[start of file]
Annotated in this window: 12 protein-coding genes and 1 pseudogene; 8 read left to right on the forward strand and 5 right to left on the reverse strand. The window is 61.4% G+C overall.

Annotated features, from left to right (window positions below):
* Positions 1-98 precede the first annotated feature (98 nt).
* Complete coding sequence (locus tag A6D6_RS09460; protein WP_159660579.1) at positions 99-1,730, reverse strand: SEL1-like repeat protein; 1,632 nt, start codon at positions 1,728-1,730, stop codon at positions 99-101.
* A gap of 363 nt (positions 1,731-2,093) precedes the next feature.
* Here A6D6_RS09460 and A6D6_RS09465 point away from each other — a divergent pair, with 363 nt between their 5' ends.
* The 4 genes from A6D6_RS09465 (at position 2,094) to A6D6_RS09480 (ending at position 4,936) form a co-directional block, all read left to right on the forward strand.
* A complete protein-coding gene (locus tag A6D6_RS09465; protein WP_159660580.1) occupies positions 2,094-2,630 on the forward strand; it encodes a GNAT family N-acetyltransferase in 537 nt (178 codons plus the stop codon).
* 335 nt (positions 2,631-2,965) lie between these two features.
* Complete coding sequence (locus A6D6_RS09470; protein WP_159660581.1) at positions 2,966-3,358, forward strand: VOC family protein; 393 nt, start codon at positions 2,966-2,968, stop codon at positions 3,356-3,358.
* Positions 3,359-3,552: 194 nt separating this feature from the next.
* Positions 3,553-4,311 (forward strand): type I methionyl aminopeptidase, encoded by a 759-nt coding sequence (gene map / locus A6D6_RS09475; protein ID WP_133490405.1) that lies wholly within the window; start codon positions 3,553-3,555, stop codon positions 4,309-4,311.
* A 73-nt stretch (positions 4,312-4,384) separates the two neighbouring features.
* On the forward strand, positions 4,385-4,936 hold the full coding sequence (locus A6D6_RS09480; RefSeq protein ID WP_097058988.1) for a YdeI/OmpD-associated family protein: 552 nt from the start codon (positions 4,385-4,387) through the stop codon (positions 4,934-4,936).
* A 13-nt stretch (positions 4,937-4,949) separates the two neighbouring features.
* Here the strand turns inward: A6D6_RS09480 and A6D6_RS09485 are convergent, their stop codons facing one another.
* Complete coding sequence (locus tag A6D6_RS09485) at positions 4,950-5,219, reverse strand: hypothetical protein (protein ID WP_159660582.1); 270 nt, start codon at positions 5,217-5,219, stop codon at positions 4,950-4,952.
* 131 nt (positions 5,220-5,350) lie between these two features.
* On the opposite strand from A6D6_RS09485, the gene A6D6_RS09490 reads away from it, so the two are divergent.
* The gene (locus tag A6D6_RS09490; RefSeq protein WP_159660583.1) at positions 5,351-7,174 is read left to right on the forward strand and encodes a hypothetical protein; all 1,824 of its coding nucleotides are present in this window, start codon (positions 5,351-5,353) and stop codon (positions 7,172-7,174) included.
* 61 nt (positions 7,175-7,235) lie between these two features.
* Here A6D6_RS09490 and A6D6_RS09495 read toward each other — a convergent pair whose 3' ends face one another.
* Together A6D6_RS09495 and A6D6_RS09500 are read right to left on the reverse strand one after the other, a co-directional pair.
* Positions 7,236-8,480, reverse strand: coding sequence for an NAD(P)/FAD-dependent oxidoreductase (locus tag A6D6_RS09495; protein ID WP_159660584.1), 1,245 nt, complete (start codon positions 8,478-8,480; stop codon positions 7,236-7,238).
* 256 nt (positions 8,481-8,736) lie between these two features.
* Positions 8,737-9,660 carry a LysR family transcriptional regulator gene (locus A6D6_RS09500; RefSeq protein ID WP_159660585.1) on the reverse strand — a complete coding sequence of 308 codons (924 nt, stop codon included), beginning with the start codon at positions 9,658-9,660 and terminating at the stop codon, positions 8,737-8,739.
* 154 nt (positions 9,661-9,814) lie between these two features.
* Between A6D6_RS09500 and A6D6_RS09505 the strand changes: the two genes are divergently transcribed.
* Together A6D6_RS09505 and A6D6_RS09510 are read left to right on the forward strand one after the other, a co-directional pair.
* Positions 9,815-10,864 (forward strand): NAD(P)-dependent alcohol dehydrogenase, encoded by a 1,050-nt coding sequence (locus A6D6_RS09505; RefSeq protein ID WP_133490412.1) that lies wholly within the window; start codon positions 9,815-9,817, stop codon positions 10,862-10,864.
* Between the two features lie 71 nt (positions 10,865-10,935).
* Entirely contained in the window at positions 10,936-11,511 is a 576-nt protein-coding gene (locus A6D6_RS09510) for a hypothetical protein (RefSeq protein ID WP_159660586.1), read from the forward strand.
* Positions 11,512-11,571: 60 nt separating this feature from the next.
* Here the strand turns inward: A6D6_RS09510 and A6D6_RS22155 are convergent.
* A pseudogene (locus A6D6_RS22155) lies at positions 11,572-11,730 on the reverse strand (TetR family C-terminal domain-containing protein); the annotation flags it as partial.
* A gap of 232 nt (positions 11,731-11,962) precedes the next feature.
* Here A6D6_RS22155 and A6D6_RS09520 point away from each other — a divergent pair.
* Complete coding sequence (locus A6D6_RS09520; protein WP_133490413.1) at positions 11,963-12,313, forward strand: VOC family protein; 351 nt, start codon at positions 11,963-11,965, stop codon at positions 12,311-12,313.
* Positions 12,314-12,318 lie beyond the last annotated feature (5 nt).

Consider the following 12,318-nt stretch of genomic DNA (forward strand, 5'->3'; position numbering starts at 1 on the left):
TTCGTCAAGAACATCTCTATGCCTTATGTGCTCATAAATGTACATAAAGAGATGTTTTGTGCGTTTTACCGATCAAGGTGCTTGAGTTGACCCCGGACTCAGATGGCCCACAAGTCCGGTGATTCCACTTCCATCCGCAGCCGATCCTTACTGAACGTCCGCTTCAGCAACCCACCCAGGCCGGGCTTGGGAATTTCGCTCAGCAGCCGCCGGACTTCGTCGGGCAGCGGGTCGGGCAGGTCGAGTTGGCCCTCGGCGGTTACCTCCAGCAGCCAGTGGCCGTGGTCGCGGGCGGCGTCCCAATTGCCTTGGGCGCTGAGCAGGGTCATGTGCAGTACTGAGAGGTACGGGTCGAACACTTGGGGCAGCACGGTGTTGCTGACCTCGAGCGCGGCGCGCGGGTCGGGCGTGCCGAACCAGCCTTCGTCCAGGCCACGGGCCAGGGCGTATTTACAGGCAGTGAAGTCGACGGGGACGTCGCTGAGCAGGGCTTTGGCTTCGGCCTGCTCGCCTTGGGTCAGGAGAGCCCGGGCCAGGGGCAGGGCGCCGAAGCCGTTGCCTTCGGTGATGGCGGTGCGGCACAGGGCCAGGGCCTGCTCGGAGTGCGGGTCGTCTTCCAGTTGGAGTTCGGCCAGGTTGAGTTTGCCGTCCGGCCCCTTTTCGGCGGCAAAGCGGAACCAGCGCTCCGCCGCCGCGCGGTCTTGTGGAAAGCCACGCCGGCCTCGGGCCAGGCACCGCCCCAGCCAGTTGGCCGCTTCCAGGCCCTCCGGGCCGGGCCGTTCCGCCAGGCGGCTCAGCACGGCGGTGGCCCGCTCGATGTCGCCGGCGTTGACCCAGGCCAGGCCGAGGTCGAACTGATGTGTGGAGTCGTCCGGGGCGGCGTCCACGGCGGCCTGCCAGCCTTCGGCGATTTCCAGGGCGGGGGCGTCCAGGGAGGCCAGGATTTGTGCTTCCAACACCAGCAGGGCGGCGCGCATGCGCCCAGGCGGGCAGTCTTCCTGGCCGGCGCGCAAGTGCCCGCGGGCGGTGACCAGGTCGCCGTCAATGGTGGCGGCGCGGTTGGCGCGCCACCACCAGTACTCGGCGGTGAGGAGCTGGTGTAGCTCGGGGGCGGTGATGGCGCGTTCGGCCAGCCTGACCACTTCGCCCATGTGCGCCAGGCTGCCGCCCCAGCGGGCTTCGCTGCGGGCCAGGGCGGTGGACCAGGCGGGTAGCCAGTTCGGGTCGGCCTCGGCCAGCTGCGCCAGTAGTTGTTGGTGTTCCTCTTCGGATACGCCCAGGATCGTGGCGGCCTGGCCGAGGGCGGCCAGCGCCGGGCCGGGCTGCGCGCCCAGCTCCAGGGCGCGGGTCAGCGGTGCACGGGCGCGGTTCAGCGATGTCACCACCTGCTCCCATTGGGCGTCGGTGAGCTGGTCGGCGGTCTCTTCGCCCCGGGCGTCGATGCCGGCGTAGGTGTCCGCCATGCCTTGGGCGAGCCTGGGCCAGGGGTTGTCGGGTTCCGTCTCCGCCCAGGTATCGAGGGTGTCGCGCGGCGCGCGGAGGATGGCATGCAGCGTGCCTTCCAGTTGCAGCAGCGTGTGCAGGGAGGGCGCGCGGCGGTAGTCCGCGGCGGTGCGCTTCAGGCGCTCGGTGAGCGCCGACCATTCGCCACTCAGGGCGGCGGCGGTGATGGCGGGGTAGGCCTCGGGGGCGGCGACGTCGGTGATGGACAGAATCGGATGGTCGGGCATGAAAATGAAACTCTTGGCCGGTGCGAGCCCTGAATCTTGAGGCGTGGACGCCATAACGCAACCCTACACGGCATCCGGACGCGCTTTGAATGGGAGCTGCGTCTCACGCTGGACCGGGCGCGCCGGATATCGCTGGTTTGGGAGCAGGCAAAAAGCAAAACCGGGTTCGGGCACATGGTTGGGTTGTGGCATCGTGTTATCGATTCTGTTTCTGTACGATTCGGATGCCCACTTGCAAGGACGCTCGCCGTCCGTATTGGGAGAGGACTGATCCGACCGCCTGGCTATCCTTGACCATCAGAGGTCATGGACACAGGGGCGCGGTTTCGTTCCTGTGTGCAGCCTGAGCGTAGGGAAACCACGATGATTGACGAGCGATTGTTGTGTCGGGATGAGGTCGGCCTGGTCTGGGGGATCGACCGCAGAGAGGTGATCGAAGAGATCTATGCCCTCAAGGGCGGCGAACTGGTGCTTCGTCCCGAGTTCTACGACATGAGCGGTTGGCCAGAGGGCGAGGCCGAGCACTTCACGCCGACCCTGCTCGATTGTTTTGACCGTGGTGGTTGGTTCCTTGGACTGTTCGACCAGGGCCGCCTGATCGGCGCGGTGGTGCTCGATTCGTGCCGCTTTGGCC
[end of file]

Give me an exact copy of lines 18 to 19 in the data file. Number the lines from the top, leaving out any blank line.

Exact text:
* 131 nt (positions 5,220-5,350) lie between these two features.
* On the opposite strand from A6D6_RS09485, the gene A6D6_RS09490 reads away from it, so the two are divergent.